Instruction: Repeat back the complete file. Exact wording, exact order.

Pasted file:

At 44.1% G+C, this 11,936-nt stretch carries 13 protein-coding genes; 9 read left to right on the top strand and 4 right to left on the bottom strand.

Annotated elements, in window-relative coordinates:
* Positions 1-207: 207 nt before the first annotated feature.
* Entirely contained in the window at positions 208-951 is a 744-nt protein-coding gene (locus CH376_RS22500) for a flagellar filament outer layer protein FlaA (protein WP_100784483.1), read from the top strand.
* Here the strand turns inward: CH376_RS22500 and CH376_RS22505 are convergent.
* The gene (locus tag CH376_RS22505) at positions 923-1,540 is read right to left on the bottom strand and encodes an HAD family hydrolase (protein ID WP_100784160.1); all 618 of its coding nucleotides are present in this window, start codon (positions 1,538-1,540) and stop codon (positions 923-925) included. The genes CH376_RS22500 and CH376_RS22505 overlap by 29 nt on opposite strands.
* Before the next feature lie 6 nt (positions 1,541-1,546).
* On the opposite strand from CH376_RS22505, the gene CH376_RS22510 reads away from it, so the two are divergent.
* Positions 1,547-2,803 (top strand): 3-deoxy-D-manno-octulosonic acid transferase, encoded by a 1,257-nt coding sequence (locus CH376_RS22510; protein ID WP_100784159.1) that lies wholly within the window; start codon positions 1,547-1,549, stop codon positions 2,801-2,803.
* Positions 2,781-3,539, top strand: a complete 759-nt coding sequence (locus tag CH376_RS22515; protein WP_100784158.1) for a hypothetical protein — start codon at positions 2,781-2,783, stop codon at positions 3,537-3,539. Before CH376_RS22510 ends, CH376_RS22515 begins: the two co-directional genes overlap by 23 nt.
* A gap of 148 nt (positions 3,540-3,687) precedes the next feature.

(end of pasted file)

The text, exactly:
At 44.1% G+C, this 11,936-nt stretch carries 13 protein-coding genes; 9 read left to right on the top strand and 4 right to left on the bottom strand.

Annotated elements, in window-relative coordinates:
* Positions 1-207: 207 nt before the first annotated feature.
* Entirely contained in the window at positions 208-951 is a 744-nt protein-coding gene (locus CH376_RS22500) for a flagellar filament outer layer protein FlaA (protein WP_100784483.1), read from the top strand.
* Here the strand turns inward: CH376_RS22500 and CH376_RS22505 are convergent.
* The gene (locus tag CH376_RS22505) at positions 923-1,540 is read right to left on the bottom strand and encodes an HAD family hydrolase (protein ID WP_100784160.1); all 618 of its coding nucleotides are present in this window, start codon (positions 1,538-1,540) and stop codon (positions 923-925) included. The genes CH376_RS22500 and CH376_RS22505 overlap by 29 nt on opposite strands.
* Before the next feature lie 6 nt (positions 1,541-1,546).
* On the opposite strand from CH376_RS22505, the gene CH376_RS22510 reads away from it, so the two are divergent.
* Positions 1,547-2,803 (top strand): 3-deoxy-D-manno-octulosonic acid transferase, encoded by a 1,257-nt coding sequence (locus CH376_RS22510; protein ID WP_100784159.1) that lies wholly within the window; start codon positions 1,547-1,549, stop codon positions 2,801-2,803.
* Positions 2,781-3,539, top strand: a complete 759-nt coding sequence (locus tag CH376_RS22515; protein WP_100784158.1) for a hypothetical protein — start codon at positions 2,781-2,783, stop codon at positions 3,537-3,539. Before CH376_RS22510 ends, CH376_RS22515 begins: the two co-directional genes overlap by 23 nt.
* A gap of 148 nt (positions 3,540-3,687) precedes the next feature.